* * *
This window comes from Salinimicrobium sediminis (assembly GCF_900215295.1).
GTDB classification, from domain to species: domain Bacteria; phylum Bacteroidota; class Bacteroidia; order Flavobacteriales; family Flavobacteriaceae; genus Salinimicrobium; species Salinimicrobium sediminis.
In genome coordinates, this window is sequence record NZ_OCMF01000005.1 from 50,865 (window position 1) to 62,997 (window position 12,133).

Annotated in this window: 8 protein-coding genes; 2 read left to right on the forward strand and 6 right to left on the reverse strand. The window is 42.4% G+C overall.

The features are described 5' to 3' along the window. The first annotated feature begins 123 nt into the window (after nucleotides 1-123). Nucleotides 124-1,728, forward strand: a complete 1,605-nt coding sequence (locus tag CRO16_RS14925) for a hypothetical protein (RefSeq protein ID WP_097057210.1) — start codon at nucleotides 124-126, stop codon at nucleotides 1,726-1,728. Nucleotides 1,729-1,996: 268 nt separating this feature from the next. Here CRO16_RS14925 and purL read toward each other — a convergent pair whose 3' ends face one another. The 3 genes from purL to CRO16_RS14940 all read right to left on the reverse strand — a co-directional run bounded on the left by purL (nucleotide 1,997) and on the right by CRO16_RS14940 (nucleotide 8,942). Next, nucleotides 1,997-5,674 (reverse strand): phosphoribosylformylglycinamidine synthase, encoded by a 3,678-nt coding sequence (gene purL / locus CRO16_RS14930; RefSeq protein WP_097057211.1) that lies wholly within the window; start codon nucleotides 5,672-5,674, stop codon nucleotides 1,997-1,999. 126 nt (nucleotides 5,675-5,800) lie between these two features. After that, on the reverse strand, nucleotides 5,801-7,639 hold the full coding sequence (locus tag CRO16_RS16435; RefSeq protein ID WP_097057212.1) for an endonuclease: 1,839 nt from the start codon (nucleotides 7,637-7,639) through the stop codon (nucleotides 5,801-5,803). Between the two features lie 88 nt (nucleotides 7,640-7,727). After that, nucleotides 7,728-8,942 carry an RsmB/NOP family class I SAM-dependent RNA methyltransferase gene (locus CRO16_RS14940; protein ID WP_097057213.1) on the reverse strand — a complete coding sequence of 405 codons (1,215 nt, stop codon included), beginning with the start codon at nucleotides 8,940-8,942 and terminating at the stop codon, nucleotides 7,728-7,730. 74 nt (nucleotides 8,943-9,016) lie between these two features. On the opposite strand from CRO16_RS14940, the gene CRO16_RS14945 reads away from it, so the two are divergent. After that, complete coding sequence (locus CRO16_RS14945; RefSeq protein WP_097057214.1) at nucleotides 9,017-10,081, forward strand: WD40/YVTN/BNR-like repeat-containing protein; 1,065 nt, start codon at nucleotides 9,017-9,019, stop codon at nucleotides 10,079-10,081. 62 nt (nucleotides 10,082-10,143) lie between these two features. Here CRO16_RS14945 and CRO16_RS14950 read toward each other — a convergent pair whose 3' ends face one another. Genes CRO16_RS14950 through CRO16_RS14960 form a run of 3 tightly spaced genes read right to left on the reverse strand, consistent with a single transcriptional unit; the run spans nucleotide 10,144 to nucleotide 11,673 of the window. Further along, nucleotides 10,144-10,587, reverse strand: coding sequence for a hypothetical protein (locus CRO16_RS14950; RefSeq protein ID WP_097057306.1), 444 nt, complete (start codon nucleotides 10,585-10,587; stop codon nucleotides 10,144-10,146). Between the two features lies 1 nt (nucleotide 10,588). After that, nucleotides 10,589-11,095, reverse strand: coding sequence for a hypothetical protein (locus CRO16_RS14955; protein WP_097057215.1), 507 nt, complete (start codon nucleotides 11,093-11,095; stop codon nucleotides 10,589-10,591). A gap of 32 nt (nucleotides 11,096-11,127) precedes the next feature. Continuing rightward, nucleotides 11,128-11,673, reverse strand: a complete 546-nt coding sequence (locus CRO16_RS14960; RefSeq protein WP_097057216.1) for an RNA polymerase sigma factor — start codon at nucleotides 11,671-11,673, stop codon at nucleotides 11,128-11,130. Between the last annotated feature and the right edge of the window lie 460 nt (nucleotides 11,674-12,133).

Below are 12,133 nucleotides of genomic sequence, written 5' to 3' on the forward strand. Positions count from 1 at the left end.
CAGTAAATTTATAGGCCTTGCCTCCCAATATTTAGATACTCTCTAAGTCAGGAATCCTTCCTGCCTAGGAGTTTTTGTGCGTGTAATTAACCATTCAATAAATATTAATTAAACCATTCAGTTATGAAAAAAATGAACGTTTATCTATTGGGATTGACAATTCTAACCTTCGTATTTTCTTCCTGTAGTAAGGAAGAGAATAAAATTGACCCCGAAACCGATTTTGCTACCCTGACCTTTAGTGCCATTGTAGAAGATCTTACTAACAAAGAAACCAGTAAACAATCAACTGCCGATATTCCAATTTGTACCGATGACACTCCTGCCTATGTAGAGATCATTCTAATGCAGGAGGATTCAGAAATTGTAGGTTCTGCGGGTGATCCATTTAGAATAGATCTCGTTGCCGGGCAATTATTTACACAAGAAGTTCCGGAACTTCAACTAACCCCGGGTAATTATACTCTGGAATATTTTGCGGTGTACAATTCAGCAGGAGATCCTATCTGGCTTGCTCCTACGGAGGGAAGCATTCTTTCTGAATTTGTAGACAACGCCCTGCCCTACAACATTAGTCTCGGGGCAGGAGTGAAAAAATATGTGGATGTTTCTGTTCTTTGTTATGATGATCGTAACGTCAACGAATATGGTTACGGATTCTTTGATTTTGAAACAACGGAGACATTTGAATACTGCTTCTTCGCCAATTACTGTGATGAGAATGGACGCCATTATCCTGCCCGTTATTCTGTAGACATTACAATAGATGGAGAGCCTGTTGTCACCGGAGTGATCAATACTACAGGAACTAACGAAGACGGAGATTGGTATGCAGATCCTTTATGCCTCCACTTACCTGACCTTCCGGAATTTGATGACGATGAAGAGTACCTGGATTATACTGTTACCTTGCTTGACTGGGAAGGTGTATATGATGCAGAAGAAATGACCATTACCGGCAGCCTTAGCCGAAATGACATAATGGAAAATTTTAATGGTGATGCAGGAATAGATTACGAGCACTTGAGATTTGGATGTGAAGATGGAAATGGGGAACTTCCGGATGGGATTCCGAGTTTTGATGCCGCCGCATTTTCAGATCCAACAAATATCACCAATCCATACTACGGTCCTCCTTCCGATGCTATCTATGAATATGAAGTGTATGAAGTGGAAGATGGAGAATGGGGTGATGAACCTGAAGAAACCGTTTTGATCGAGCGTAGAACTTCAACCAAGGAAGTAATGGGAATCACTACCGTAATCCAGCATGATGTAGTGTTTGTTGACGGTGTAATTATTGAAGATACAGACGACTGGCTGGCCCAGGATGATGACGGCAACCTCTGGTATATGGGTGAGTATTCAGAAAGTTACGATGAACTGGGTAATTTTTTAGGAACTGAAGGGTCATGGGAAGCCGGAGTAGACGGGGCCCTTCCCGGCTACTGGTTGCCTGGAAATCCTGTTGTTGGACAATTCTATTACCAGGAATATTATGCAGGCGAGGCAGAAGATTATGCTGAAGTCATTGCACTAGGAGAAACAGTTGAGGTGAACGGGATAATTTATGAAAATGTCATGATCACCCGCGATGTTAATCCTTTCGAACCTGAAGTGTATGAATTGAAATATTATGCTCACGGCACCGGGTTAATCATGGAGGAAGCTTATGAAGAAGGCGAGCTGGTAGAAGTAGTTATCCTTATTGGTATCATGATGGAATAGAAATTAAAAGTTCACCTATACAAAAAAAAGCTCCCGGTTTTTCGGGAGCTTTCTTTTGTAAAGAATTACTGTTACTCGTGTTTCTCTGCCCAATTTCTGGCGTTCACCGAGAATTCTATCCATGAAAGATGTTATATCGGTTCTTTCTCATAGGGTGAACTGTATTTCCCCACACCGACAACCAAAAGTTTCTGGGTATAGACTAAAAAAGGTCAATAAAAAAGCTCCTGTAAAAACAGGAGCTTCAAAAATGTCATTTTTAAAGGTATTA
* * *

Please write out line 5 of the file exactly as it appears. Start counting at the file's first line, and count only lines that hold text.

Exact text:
The features are described 5' to 3' along the window. The first annotated feature begins 123 nt into the window (after nucleotides 1-123). Nucleotides 124-1,728, forward strand: a complete 1,605-nt coding sequence (locus tag CRO16_RS14925) for a hypothetical protein (RefSeq protein ID WP_097057210.1) — start codon at nucleotides 124-126, stop codon at nucleotides 1,726-1,728. Nucleotides 1,729-1,996: 268 nt separating this feature from the next. Here CRO16_RS14925 and purL read toward each other — a convergent pair whose 3' ends face one another. The 3 genes from purL to CRO16_RS14940 all read right to left on the reverse strand — a co-directional run bounded on the left by purL (nucleotide 1,997) and on the right by CRO16_RS14940 (nucleotide 8,942). Next, nucleotides 1,997-5,674 (reverse strand): phosphoribosylformylglycinamidine synthase, encoded by a 3,678-nt coding sequence (gene purL / locus CRO16_RS14930; RefSeq protein WP_097057211.1) that lies wholly within the window; start codon nucleotides 5,672-5,674, stop codon nucleotides 1,997-1,999. 126 nt (nucleotides 5,675-5,800) lie between these two features. After that, on the reverse strand, nucleotides 5,801-7,639 hold the full coding sequence (locus tag CRO16_RS16435; RefSeq protein ID WP_097057212.1) for an endonuclease: 1,839 nt from the start codon (nucleotides 7,637-7,639) through the stop codon (nucleotides 5,801-5,803). Between the two features lie 88 nt (nucleotides 7,640-7,727). After that, nucleotides 7,728-8,942 carry an RsmB/NOP family class I SAM-dependent RNA methyltransferase gene (locus CRO16_RS14940; protein ID WP_097057213.1) on the reverse strand — a complete coding sequence of 405 codons (1,215 nt, stop codon included), beginning with the start codon at nucleotides 8,940-8,942 and terminating at the stop codon, nucleotides 7,728-7,730. 74 nt (nucleotides 8,943-9,016) lie between these two features. On the opposite strand from CRO16_RS14940, the gene CRO16_RS14945 reads away from it, so the two are divergent. After that, complete coding sequence (locus CRO16_RS14945; RefSeq protein WP_097057214.1) at nucleotides 9,017-10,081, forward strand: WD40/YVTN/BNR-like repeat-containing protein; 1,065 nt, start codon at nucleotides 9,017-9,019, stop codon at nucleotides 10,079-10,081. 62 nt (nucleotides 10,082-10,143) lie between these two features. Here CRO16_RS14945 and CRO16_RS14950 read toward each other — a convergent pair whose 3' ends face one another. Genes CRO16_RS14950 through CRO16_RS14960 form a run of 3 tightly spaced genes read right to left on the reverse strand, consistent with a single transcriptional unit; the run spans nucleotide 10,144 to nucleotide 11,673 of the window. Further along, nucleotides 10,144-10,587, reverse strand: coding sequence for a hypothetical protein (locus CRO16_RS14950; RefSeq protein ID WP_097057306.1), 444 nt, complete (start codon nucleotides 10,585-10,587; stop codon nucleotides 10,144-10,146). Between the two features lies 1 nt (nucleotide 10,588). After that, nucleotides 10,589-11,095, reverse strand: coding sequence for a hypothetical protein (locus CRO16_RS14955; protein WP_097057215.1), 507 nt, complete (start codon nucleotides 11,093-11,095; stop codon nucleotides 10,589-10,591). A gap of 32 nt (nucleotides 11,096-11,127) precedes the next feature. Continuing rightward, nucleotides 11,128-11,673, reverse strand: a complete 546-nt coding sequence (locus CRO16_RS14960; RefSeq protein WP_097057216.1) for an RNA polymerase sigma factor — start codon at nucleotides 11,671-11,673, stop codon at nucleotides 11,128-11,130. Between the last annotated feature and the right edge of the window lie 460 nt (nucleotides 11,674-12,133).